The Boston Phoenix was one of the first newspapers to provide extensive coverage of the GLBTQA community's fight for civil rights. A May 29, 1987 issue of The Boston Phoenix included condoms, as well as an eight-page brochure insert that provided explanations of  safe sex practices during the AIDS crisis. The AIDS epidemic was frequently written about in The Boston Phoenix, shedding light on a topic other local papers avoided. In 1992, The Boston Phoenix became one of the only local newspapers to feature personal ads for individuals that were HIV-positive in their dating column “HIV-Positive.” In 1993, WFNX’s One in Ten program inspired a special section in the print edition of the newspaper, to expand The Boston Phoenix’s existing column on LGBTQ news.

In 2001, The Boston Phoenix broke the Boston-clergy sex abuse scandal in Kristen Lombardi’s ground-breaking cover story “Cardinal Sin.” Her article investigated the 25-plaintiff civil lawsuit against Father John Geoghan of the Boston Archdiocese and additionally named Boston’s archbishop Cardinal Bernard Law, as a defendant. Geoghan’s history of sexual abuse, his failed treatments, and his numerous reassignments by the Church in an attempt to hide the truth were uncovered. The Boston Phoenix and Lombardi continued coverage of Cardinal Law and the sex abuse scandal through 2003. The Boston Phoenix also made national headlines in 2002 when they linked to a video of the beheading of journalist Daniel Pearl on their website.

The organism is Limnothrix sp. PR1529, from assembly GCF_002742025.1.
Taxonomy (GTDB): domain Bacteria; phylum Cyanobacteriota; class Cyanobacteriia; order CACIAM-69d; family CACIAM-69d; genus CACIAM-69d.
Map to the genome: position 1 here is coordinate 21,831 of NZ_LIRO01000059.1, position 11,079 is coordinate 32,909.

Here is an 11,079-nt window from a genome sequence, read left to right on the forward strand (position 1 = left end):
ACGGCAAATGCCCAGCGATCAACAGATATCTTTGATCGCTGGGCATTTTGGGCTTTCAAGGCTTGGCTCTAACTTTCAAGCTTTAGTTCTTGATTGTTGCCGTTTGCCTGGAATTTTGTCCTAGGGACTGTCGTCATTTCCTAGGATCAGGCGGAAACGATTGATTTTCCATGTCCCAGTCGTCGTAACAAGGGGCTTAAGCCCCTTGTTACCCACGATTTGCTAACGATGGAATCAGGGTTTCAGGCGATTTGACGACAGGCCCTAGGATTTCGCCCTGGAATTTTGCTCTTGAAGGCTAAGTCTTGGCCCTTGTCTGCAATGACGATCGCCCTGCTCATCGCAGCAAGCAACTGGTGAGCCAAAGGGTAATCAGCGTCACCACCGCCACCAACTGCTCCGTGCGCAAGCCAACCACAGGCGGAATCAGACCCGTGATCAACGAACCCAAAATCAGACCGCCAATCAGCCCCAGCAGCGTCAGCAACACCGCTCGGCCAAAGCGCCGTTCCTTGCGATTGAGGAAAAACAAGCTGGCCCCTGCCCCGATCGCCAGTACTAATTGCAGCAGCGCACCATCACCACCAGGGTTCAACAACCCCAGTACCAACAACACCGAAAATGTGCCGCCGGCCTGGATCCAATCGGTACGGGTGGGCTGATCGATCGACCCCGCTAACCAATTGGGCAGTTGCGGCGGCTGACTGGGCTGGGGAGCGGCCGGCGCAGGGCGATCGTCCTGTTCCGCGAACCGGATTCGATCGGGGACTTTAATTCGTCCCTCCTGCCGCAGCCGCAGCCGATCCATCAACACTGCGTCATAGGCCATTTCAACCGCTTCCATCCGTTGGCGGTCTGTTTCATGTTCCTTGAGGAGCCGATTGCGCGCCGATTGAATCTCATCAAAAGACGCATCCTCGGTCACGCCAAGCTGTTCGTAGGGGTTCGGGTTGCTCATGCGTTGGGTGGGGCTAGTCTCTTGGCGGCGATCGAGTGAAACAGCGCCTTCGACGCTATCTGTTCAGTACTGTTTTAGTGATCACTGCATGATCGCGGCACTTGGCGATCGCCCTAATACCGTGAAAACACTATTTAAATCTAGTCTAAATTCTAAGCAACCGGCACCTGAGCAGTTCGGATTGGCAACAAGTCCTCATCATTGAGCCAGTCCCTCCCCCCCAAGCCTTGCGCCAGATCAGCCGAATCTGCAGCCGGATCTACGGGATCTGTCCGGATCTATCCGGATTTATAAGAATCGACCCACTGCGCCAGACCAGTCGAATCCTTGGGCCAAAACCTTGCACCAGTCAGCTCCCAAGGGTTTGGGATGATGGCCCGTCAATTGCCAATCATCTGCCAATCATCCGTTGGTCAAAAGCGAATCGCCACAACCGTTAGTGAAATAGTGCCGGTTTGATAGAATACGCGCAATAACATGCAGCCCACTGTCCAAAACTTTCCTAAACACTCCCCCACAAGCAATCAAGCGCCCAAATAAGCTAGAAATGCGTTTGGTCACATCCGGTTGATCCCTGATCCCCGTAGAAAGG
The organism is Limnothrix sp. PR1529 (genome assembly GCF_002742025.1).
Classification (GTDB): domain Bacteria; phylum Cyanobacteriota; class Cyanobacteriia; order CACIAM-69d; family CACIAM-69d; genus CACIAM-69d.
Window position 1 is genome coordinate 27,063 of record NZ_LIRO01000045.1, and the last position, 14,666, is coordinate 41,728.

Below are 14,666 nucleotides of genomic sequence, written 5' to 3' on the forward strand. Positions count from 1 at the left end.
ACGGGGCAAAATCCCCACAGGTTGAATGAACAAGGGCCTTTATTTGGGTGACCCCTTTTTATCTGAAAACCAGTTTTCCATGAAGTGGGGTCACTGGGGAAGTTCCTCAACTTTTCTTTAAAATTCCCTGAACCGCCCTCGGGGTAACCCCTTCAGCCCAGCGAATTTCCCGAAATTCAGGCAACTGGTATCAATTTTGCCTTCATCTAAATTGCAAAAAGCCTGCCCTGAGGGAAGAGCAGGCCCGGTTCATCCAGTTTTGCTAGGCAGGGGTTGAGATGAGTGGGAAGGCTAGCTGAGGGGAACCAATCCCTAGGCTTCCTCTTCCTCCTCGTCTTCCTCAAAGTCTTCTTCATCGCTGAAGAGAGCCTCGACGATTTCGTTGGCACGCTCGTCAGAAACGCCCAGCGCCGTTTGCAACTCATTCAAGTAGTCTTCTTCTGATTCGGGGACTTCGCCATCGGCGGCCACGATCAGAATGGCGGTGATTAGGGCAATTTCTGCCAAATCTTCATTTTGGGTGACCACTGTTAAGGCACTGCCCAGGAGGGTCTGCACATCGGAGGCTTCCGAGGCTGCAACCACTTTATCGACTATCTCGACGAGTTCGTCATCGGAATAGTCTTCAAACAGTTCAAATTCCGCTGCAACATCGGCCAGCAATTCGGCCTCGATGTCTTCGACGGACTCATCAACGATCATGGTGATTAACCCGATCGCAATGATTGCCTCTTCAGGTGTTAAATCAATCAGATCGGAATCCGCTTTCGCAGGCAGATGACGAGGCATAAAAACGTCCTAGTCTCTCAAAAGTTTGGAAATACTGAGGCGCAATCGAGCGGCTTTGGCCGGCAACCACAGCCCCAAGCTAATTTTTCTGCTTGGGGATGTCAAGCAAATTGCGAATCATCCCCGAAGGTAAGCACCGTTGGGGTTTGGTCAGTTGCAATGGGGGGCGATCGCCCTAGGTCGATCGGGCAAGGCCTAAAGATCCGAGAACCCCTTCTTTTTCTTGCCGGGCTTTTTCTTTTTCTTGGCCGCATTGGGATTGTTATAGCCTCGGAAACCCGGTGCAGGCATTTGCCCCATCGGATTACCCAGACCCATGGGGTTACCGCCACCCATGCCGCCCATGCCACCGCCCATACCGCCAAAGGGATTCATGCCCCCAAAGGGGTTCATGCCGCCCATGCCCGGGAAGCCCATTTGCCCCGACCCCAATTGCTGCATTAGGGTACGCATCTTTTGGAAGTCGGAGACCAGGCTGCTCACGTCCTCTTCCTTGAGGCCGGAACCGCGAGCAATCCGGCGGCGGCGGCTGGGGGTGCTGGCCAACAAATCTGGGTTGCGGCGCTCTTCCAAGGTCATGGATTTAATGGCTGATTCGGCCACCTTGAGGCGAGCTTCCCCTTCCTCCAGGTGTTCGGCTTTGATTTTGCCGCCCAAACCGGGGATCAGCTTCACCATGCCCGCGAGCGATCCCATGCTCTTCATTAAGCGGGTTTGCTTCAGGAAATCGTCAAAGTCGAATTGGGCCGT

Many prominent journalists began their careers at The Phoenix. Some notable journalists include Joe Klein, a former news editor who became a political columnist for Time magazine; Sidney Blumenthal, a former reporter who became an aide to President Bill Clinton and a contributor to several national publications; Janet Maslin, a former rock music critic who became a film and literary critic for The New York Times; and David Denby, a former music and film critic who became a staff writer at The New Yorker. On the local level, Alan Lupo, Boston Globe columnist, and Chris Faraone, who covered Occupy Boston and authored 99 Nights with the 99 Percent, also worked at The Boston Phoenix.

 The Phoenix has received many awards for excellence in journalism, including honors from the New England Press Association (2007, 18 awards including first place for general excellence; 2016, Stephen Mindich inducted into the New England Newspaper Hall of Fame), the American Bar Association Gavel Awards (1984, “Life Before Death,” a four-article series on death row inmates), and the ASCAP-Deems Taylor Awards (2003, Jon Garelick, “Giving Jazz the Business: Can Major Labels Make the Music Pop?”; 2011, David Thorpe “What would Jesus Download? Who Charted? Billboard’s Top Christian Songs Edition,” and “Deluxe Buyer’s Guide: The Word on Seasonal Box Sets”). In 1994, Phoenix classical-music writer Lloyd Schwartz was awarded a Pulitzer Prize for criticism.

The Boston Phoenix went online in 1994 featuring 90% of the print edition. In addition to providing audiovisual content to supplement the print edition, the website also featured numerous blogs including, On the Download, covering music and entertainment; Talking Politics, featuring political writer David S. Bernstein; and Phlog, which covered general news. On September 20, 2012, The Boston Phoenix merged with Stuff to become a new glossy magazine titled The Phoenix. Its final print edition was distributed on March 15, 2013 and the final edition was published online a week later on March 22, 2013.